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MLSC to honor legal services veterans

To close out a tumultuous year for civil legal services programs — including unprecedented demand for legal help and the General Assembly stepping up to the plate to fill a funding gap caused by the near-collapse of IOLTA — the Maryland Legal Services Corp. is honoring three veterans at its annual awards banquet next week.

First up is Ward Coe of Gallagher Evelius & Jones LLP, an attorney with more than three decades of experience representing corporations in complex commercial litigation — and an equally long track record in supporting legal services to the poor.

Coe will receive the Arthur W. Machen, Jr. Award, which is presented annually to an attorney who has given “extraordinary” service to the poor or has improved the civil legal services delivery system.

As chair of the Maryland Court of Appeals Standing Committee on Pro Bono Legal Service, Coe has been instrumental in expanding pro bono efforts throughout the region. He is the recipient of many awards for his pro bono work, including the American Bar Association’s Pro Bono Publico Award.

An example of Coe’s dedication to providing legal assistance to low-income people is his work on L.J. v. Massenga from 1986 to 1989 and with the named plaintiffs since then. The class-action lawsuit is a dispute with the state over the child foster care system in Baltimore.

“He was there at the beginning of the case, helped try it and argue it in the state’s first 4th Circuit appeal,” said Mitchell Y. Mirviss, a partner at Venable LLP who recently argued L.J. at the U.S. 4th Circuit Court of Appeals. “I doubt we’d be where we are today if it weren’t for Ward.

“It’s about time,” Mirviss added. “No one is more deserving and no one in the private bar has done more to help disadvantaged folks than Ward.”

Second up is Wilhelm H. Joseph Jr., Maryland Legal Aid’s executive director since 1996. He will be given the Benjamin L. Cardin Distinguished Service Award, presented annually to a public interest attorney.

While his tenure in Maryland is relatively brief, Joseph’s involvement with civil legal services goes back to the 1960s, when he was a student and civil rights activist in Mississippi.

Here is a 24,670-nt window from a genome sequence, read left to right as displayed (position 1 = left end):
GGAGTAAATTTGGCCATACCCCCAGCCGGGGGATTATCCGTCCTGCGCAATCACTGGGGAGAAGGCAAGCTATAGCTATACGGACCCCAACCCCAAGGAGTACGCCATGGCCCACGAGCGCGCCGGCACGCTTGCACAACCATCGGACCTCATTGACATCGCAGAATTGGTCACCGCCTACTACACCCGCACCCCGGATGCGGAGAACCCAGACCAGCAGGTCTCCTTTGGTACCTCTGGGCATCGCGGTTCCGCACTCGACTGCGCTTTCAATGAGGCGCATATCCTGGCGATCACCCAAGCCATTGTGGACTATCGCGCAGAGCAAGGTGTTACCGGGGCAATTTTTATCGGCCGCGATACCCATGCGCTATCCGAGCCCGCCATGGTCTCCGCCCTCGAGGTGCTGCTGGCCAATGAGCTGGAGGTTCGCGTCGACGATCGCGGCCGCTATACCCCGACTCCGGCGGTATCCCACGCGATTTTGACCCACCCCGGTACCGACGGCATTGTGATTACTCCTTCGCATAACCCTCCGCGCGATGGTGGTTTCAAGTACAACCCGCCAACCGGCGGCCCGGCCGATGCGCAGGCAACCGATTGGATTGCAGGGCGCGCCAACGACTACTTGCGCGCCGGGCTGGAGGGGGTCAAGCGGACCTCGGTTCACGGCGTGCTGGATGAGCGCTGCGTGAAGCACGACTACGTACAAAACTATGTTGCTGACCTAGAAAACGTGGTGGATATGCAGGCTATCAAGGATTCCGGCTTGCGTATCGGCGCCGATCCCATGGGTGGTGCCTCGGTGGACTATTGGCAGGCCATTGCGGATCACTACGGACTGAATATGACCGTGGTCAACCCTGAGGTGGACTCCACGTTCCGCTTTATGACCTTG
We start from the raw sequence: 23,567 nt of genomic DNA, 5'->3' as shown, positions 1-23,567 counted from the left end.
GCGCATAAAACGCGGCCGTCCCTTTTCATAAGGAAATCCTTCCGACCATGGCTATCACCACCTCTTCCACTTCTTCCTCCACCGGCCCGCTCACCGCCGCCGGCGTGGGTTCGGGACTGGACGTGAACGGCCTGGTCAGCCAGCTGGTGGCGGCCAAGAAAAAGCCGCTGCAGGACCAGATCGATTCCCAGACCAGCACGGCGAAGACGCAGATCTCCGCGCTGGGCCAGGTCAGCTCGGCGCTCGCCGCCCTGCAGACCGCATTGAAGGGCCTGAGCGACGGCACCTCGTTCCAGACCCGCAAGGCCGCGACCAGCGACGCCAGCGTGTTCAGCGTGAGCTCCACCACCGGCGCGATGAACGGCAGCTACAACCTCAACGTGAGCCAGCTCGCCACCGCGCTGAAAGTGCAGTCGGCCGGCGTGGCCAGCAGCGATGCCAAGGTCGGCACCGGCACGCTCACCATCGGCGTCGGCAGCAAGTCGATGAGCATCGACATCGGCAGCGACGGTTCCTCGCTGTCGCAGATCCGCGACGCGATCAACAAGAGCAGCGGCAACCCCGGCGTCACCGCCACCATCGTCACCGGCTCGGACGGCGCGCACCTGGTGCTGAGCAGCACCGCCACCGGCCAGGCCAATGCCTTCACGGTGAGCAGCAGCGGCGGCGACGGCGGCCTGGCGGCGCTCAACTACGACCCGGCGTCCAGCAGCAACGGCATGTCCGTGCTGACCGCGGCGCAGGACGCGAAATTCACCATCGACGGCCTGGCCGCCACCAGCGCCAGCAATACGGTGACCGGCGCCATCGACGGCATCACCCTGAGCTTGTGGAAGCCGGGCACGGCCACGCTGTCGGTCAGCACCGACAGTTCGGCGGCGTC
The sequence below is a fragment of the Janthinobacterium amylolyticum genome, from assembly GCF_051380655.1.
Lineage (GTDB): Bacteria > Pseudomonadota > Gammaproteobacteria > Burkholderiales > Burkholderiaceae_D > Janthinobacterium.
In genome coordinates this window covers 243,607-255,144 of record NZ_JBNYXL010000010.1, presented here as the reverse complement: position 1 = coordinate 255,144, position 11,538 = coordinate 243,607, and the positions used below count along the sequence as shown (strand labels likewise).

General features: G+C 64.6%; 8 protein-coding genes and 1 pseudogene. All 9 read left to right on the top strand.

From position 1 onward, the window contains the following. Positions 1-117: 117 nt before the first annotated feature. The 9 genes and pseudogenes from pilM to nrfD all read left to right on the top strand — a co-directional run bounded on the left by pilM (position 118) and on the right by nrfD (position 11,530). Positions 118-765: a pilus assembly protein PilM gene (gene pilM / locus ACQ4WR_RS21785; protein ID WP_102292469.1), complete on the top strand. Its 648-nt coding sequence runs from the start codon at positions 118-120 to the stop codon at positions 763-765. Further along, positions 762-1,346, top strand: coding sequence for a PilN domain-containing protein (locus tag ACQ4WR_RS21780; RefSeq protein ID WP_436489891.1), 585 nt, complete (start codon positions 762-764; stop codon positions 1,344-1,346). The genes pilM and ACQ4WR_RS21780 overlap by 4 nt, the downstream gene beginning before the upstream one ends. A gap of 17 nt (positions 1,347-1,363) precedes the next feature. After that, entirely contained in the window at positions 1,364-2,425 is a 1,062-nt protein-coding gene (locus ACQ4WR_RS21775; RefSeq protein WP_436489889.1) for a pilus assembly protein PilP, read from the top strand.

After graduating from law school in the mid-1970s, he became executive director of North Mississippi Rural Legal Services. In the early 1980s, he moved to Legal Services for New York City, where he became director of the Legal Support Unit.

Joseph was recently identified as a “pivotal equal justice leader” by the National Legal Aid & Defender Association and as one of the five most influential lawyers in Maryland for 2008 by The Daily Record.

Under Joseph’s leadership, funding for Legal Aid has grown from $8 million a year to more than $22 million. Today, Legal Aid provides access to justice for more than 50,000 Marylanders annually and is one of the largest legal services providers in the U.S.

“Wilhelm is a true world citizen who has brought a broad vision of social justice to Maryland,” said Suzanne Sangree, chair of the Maryland State Bar Association Delivery of Legal Services Section Council, which nominated Joseph. “He has built Maryland Legal Aid into an energized and effective advocate for the most vulnerable Marylanders. And he keeps challenging us to expand our notion of what it means to be part of the human family. We are so lucky that Wilhelm settled here.”

This year’s William L. Marbury Outstanding Advocate Award, given to a non-attorney who has served and represented low-income people, will be presented to Carole J. Alexander, former executive director of the House of Ruth.

Alexander, the program’s longest serving director, is credited for adding meaningful protections and services for domestic violence victims in Maryland and creating the House of Ruth’s legal services clinic, a national model.

“As the executive director from 1983 until 2009, Carole navigated the House of Ruth Maryland from a small, grassroots organization operating a small, row house shelter in Baltimore to one of the largest, most comprehensive domestic violence agencies in the U.S.,” said Dorothy Lennig, director of the House of Ruth Domestic Violence Legal Clinic.

“No individual in Maryland has done more to advance the legal rights and remedies for victims of domestic violence than Carole,” Lennig continued. “From bricks and mortar to protective orders available on a 24-hour, seven-days-a-week basis, she has worked tirelessly on every front to provide a place and the means for battered women and their children to escape domestic violence and begin their lives anew.”

Additional awardees are two law firms, Dickstein Shapiro LLP and Hunton & Williams LLP, to be recognized for their pro bono services to immigrants, in cooperation with the Catholic Charities Immigration Legal Services in Silver Spring and the Montgomery County Family Justice Center.

The MLSC board also is presenting awards to state Sen. Brian E. Frosh and Del. Kathleen M. Dumais, who worked to assure the passage of the filing fee surcharge legislation earlier this year.

Additionally, MLSC will recognize Marguerite Gardner for her service as administrative assistant for the Legal Services to the Elderly Program of the Bar Association of Baltimore City and to outgoing MLSC board member Douglas S. Snyder of Bowie.

The annual awards reception on Monday, Dec. 6, 5:30 to 7:30 p.m. at the Radisson Plaza Lord Baltimore Hotel. Tickets are $60. For information, call 410-576-9494 or 800-492-1340.